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A generic symbol table implementation in Dart, with support for scopes and constants. The symbol tables produced by this package are hierarchical (in this case, tree-shaped), and utilize basic memoization to speed up repeated lookups.


To represent a symbol, use Variable. I opted for the name Variable to avoid conflict with the Dart primitive Symbol.

var foo = new Variable<String>('foo');
var bar = new Variable<String>('bar', value: 'baz');

// Call `lock` to mark a symbol as immutable.
var shelley = new Variable<String>('foo', value: 'bar')..lock();

foo.value = 'bar';
shelley.value = 'Mary'; // Throws a StateError - constants cannot be overwritten.

foo.value = 'baz'; // Also throws a StateError - Once a variable is locked, it cannot be overwritten.


Variables are public by default, but can also be marked as private or protected. This can be helpful if you are trying to determine which symbols should be exported from a library or class.

myVariable.visibility = Visibility.protected;
myVariable.visibility = Visibility.private;

Symbol Tables

It's easy to create a basic symbol table:

var mySymbolTable = new SymbolTable<int>();
var doubles = new SymbolTable<double>(values: {
  'hydrogen': 1.0,
  'avogadro': 6.022e23

// Create a new variable within the scope.
doubles.create('one', value: 1.0);
doubles.create('one', value: 1.0, constant: true);

// Set a variable within an ancestor, OR create a new variable if none exists.
doubles.assign('two', value: 2.0);

// Completely remove a variable.

// Find a symbol, either in this symbol table or an ancestor.
var symbol = doubles.resolve('one');

// Find OR create a symbol.
var symbol = doubles.resolveOrCreate('one');
var symbol = doubles.resolveOrCreate('one', value: 1.0);
var symbol = doubles.resolveOrCreate('one', value: 1.0, constant: true);

Exporting Symbols

Due to the tree structure of symbol tables, it is extremely easy to extract a linear list of distinct variables, with variables lower in the hierarchy superseding their parents (effectively accomplishing variable shadowing).

var allSymbols = mySymbolTable.allVariables;

We can also extract symbols which are not private. This helps us export symbols from libraries or classes.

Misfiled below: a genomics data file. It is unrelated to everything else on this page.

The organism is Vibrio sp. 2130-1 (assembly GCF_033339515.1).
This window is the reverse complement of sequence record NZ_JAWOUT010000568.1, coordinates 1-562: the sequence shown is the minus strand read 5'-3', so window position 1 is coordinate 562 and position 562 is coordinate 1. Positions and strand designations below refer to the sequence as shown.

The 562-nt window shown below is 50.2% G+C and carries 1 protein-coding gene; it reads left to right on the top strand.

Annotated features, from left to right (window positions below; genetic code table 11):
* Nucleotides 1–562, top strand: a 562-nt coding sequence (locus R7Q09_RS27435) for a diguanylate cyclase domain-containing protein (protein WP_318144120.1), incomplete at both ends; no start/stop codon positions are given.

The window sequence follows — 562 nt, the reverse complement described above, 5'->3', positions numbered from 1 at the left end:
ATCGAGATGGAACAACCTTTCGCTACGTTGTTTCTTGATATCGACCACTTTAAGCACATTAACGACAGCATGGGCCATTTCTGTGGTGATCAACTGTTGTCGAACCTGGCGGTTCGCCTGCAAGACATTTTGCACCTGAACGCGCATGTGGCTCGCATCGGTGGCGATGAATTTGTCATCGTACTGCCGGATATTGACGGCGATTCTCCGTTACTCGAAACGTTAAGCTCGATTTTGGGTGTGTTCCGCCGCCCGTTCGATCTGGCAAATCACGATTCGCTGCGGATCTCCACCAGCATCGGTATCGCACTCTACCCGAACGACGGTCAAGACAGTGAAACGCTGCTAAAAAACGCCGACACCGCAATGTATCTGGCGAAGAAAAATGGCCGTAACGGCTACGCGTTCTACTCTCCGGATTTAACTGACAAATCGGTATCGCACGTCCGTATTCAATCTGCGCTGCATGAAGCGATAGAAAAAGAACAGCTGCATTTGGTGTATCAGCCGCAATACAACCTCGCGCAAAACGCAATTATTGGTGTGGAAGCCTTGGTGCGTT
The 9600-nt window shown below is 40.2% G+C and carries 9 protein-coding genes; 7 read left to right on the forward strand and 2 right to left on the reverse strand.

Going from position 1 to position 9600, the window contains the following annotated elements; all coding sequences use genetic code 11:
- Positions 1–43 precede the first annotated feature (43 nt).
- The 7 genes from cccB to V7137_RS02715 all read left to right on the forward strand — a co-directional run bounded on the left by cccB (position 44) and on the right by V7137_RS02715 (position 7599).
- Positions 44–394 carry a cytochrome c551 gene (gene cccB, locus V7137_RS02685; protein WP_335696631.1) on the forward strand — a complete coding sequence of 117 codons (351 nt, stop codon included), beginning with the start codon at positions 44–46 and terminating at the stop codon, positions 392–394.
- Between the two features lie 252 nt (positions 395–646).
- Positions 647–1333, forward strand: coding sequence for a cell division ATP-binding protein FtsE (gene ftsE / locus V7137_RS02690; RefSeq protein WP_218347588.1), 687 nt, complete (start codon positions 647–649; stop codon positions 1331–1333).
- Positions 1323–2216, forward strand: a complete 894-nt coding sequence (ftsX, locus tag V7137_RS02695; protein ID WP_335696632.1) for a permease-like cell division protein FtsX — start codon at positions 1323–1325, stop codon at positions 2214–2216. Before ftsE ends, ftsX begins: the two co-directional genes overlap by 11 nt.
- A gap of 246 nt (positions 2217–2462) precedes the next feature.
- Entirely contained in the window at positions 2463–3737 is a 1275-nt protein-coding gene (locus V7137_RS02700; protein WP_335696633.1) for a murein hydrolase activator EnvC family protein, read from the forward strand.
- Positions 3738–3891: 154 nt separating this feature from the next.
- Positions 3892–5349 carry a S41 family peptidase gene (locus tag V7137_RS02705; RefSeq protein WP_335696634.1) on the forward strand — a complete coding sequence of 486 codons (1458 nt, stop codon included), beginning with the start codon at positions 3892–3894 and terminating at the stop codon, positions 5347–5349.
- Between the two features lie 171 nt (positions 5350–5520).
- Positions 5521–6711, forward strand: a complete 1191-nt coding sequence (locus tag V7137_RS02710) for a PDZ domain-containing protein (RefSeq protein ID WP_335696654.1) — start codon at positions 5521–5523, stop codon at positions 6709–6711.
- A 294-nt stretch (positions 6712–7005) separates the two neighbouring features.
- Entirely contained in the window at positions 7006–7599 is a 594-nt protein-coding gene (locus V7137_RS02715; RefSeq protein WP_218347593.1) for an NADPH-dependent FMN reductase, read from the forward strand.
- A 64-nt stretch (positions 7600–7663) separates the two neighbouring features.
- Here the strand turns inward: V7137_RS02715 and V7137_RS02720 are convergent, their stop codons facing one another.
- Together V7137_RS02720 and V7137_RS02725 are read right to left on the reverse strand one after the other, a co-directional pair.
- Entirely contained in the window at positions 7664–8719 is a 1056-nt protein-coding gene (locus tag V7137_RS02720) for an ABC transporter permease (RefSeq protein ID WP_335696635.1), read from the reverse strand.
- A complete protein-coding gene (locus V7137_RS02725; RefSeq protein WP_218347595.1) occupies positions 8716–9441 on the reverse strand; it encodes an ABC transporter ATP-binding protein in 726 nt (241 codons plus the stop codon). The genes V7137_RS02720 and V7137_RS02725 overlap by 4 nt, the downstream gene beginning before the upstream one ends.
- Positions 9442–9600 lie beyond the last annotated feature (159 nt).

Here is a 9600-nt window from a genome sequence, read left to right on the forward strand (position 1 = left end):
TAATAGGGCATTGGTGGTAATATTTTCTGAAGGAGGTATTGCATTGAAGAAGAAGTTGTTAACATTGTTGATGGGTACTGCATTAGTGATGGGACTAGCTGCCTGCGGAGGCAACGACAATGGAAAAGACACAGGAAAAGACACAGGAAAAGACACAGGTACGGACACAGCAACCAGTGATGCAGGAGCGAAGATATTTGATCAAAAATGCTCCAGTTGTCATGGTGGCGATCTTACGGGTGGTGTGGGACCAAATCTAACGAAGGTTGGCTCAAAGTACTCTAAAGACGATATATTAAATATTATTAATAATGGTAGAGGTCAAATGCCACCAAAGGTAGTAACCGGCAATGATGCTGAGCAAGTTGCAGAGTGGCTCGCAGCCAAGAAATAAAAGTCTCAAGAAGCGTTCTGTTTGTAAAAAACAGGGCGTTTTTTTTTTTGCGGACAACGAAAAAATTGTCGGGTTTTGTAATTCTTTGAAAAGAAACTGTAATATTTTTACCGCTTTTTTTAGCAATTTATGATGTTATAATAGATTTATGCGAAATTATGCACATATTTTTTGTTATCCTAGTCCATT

var exportedSymbols = mySymbolTable.allPublicVariables;

It's easy to extract symbols of a given visibility:

var exportedSymbols = mySymbolTable.allVariablesWithVisibility(Visibility.protected);

Child Scopes

There are three ways to create a new symbol table:

Regular Children

This is what most interpreters need; it simply creates a symbol table with the current symbol table as its parent. The new scope can define its own symbols, which will only shadow the ancestors within the correct scope.

var child = mySymbolTable.createChild();
var child = mySymbolTable.createChild(values: {...});


Every symbol table has an associated depth attached to it, with the depth at the root being 0. When createChild is called, the resulting child has an incremented depth.


This creates a scope at the same level as the current one, with all the same variables.

var clone = mySymbolTable.clone();

Forked Scopes

If you are implementing a language with closure functions, you might consider looking into this. A forked scope is a scope identical to the current one, but instead of merely copying references to variables, the values of variables are copied into new ones.

The new scope is essentially a "frozen" version of the current one.

It is also effectively orphaned - though it is aware of its parent, the parent scope is unaware that the forked scope is a child. Thus, calls to resolve may return old variables, if a parent has called remove on a symbol.

var forked = mySymbolTable.fork();
var forked = mySymbolTable.fork(values: {...});

Creating Names

In languages with block scope, oftentimes, identifiers will collide within a global scope. To avoid this, symbol tables expose a uniqueName() method that simply attaches a numerical suffix to an input name. The name is guaranteed to never be repeated within a specific scope.

var name0 = mySymbolTable.uniqueName('foo'); // foo0
var name1 = mySymbolTable.uniqueName('foo'); // foo1
var name2 = mySymbolTable.uniqueName('foo'); // foo2

this Context

Many languages handle a sort of this context that values within a scope may optionally be resolved against. Symbol tables can easily set their context as follows:

void foo() {
  mySymbolTable.context = thisContext;

Resolution of the context getter functions just like a symbol; if none is set locally, then it will refer to the parent.

void bar() {
  mySymbolTable.context = thisContext;
  expect(mySymbolTable.createChild().createChild().context, thisContext);